Why an ERCP Study Matters to Pediatric Care

While there are pediatric patients who undergo endoscopic retrograde cholangiopancreatography (ERCP), this is a relatively infrequent occurrence. Nevertheless, a recent study has a couple useful clinical pearls that may have broader application.

  1. Clin Gastroenterol Hepatol 2014; 12: 303-07.
  2. Clin Gastroenterol Hepatol 2014; 12: 308-10 Associated editorial
  3. Gastroenterol 2014; 146: 581-82. Associated summary

Key points/Implications:

  • Aggressive hydration may prevent post-ERCP pancreatitis. In the study, the treatment group received an average of 3290 mL over the 9-hour period compared with 945 mL in the standard infusion group.
  • Implication: The speculation from the study and the editorials is that improved pancreatic perfusion will result in better oxygenation and reduce the likelihood of  pancreatitis. In the 2nd reference, the author states that his practice is to administer “at least 3 L of crystalloid in recovery to young, healthy patients who have undergone high-risk ERCP and an additional 3 to 5 L within the first 12 hospital hours to those admitted with postprocedure pain”
  • The best fluid (for post-ERCP and acute pancreatitis) may be lactated Ringer’s (LR).
  • Implication: The lactate in LR may help reduce pancreatitis by avoiding acidosis which could promote zymogen activation and pancreatic inflammation. A previous small trial (n=40) of acute pancreatitits from any cause showed lesser degrees of systemic inflammatory response with LR in compared with normal saline (Clin Gastroenterol Hepatol 2011; 9: 710-17e1).
  • This study adds aggressive IVFs as another intervention to prevent ERCP.  Rectal indomethacin and prophylactic stent placement (in high-risk patients) are other accepted treatments.

Study details:

This pilot study randomly assigned 39 patients to aggressive hydration and 23 to standard hydration; all patients were inpatients who were not at risk for fluid overload. The aggressive group received 3 mL/kg/h during the procedure, a 20 mL/kg bolus after the procedure, and then continued on 3 mL/kg/hr for 8 hours.  In contrast, the standard group received LR at 1.5 mL/kg/h during and for 8 hours afterwards.

Demographics: The average age was 43 years in the aggressive hydration group and 45 years in the standard group. 78% were hispanic.  The ERCP procedures were mostly “average risk.”  74% had ERCP for choledocholithiasis.  Only 2 subjects needed precut sphinterotomy (3%).

Results:

  • No patients in the aggressive hydration group developed acute pancreatitis compared with 4 (17%) in the standard hydration group
  • Elevated amylase (23% vs. 39%) and epigastric pain (8% vs 22%) were also less frequent in the aggressive hydration group.

Numerous Limitations: This was a small pilot study with an atypical population; thus, the findings are difficult to generalize.  A false-positive (type 1 error) can easily occur due to the small numbers, especially as the standard hydration group had a rate of acute pancreatitis that was about double from previous studies. In addition, this study was not blinded and could have been susceptible to bias.  Furthermore, the authors defined acute pancreatitis differently than in previous studies.  In this study, the authors required enzyme increases 2 or 8 hours after ERCP with new abdominal pain; in previous studies, the definition of acute pancreatitis relied on enzyme increases for at least 24 hours after the ERCP.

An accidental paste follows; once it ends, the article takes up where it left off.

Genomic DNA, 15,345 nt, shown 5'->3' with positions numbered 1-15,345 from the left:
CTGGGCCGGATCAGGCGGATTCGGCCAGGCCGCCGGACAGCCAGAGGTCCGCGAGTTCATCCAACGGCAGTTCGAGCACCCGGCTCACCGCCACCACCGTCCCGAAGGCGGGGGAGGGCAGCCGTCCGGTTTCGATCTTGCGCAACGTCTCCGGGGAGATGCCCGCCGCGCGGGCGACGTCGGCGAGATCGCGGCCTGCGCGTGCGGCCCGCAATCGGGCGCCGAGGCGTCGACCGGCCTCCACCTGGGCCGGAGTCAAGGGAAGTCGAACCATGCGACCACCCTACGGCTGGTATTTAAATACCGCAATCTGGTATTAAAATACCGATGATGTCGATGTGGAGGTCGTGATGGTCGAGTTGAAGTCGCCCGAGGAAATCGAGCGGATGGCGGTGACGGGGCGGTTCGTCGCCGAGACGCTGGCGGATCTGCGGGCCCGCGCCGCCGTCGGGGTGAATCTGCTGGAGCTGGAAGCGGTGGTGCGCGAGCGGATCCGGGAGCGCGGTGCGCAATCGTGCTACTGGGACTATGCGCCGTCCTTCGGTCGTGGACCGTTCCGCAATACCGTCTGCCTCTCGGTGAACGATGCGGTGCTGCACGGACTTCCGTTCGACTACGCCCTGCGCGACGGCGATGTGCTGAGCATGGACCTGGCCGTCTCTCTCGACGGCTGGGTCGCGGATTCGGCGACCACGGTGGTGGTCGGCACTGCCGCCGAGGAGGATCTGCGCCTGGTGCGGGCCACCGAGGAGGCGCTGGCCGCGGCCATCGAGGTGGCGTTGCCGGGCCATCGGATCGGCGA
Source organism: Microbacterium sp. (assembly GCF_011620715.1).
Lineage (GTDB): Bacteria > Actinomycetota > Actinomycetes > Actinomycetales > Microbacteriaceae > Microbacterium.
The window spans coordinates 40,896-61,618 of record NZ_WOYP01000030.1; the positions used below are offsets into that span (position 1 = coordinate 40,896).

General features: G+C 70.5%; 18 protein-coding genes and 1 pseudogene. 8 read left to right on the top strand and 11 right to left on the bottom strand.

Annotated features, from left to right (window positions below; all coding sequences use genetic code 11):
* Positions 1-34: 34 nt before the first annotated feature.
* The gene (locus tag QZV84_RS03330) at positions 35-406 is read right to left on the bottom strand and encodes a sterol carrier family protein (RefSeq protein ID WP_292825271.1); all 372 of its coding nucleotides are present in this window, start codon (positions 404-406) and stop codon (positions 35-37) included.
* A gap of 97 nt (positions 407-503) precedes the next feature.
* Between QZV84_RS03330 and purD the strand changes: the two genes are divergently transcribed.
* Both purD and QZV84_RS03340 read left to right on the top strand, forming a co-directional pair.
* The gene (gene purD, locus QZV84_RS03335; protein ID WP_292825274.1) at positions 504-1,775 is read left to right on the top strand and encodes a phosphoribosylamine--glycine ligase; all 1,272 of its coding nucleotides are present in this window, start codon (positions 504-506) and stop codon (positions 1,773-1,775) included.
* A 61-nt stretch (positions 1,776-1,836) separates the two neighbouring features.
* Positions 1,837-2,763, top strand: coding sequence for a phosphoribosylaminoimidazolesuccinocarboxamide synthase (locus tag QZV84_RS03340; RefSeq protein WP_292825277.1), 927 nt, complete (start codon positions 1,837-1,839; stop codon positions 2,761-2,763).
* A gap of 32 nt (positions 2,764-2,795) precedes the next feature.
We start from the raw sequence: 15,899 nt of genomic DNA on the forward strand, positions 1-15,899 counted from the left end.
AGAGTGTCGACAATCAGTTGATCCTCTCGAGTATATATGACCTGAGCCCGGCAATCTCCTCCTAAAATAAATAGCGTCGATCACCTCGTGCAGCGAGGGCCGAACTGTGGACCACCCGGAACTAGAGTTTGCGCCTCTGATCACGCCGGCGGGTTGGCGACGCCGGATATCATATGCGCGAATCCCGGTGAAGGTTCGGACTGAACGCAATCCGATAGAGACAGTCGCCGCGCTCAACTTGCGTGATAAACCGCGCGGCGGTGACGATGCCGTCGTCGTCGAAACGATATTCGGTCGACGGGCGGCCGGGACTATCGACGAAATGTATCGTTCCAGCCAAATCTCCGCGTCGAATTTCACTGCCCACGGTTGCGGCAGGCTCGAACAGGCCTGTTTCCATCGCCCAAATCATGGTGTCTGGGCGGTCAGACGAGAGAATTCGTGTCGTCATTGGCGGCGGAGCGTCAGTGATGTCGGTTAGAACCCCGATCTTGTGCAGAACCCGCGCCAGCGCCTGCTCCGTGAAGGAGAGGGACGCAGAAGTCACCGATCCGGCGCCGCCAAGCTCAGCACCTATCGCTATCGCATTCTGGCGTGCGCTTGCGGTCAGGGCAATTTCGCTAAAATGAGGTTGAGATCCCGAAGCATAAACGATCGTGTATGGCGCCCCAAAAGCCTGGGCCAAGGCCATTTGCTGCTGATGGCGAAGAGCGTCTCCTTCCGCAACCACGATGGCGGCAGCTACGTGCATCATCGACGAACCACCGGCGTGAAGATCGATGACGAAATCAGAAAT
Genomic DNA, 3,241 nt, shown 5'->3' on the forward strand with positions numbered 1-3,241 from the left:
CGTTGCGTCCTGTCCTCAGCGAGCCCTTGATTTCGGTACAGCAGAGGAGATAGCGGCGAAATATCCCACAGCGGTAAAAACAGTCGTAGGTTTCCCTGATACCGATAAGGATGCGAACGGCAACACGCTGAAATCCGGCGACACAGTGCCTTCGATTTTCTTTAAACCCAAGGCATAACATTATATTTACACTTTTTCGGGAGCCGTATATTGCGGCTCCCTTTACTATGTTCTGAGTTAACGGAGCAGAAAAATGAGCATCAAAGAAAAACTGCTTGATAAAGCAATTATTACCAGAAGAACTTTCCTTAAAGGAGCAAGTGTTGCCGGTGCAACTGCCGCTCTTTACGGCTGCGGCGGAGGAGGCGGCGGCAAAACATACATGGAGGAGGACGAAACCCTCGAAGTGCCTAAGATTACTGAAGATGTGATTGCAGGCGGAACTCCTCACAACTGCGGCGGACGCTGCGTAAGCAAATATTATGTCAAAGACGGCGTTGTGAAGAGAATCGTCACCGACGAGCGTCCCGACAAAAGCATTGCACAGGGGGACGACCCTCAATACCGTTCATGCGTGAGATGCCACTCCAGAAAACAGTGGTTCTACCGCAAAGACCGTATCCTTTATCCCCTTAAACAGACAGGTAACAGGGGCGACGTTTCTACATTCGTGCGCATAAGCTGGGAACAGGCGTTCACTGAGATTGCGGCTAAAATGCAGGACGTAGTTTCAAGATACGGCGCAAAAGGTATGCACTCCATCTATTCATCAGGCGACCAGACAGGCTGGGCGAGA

Take-home message for those not doing ERCPs: Think about using lactated ringer’s and aggressive hydration in otherwise-well patients who present with acute pancreatitis.

Related blog entries:

Indomethacin to prevent post-ERCP pancreatitis

“Take two and call me in the morning” may now apply to the use of indomethacin in preventing post-ERCP pancreatitis.  A multicenter, randomized, placebo-controlled, double-blind clinical trial has shown that rectal indomethacin (two 50 mg suppositories) can reduce the rate of post-ERCP pancreatitis (NEJM 2012; 366: 1414-22).

A total of 602 adult patients were enrolled.  Patient selection favored those at increased risk for post-ERCP pancreatitis (eg. suspicion of sphincter of Oddi dysfunction) and excluded those at low risk for this complication (eg. routine biliary stent exchange, chronic calcific pancreatitis, or a pancreatic head mass).  Other exclusion criteria included active pancreatitis, elevated creatinine (>1.4 mg/dL), active peptic ulcer disease, and those already receiving a NSAID.

The suppositories (or placebo) were administered immediately after ERCP while the patient remained in the procedure room.

Post-ERCP pancreatitis developed in 27 of 295 patients (9.2%) in indomethacin group and in 52 of 307 patients (16.9%) in placebo group.  In addition, moderate-to-severe pancreatitis was reduced as well 4.4% compared with 8.8% respectively.  In addition, there were no increased adverse events in the treatment arm; there was no increased risk of bleeding in particular.

While the mechanism of improvement is unclear, NSAIDs are potent inhibitors of phospholipase A2, cyclooxygenase, and neutrophil-endothelial interactions, all of which are known to play a role in the pathogenesis of acute pancreatitis.

Additional references:

  • -Am J Gastroenterol 2007; 102: 978-83.  Use of indomethacin to reduce pancreatitis after ERCP
  • -Gut 2008; 57: 1262-7.  Meta-analysis of rectal NSAIDs to prevent post-ERCP pancreatitis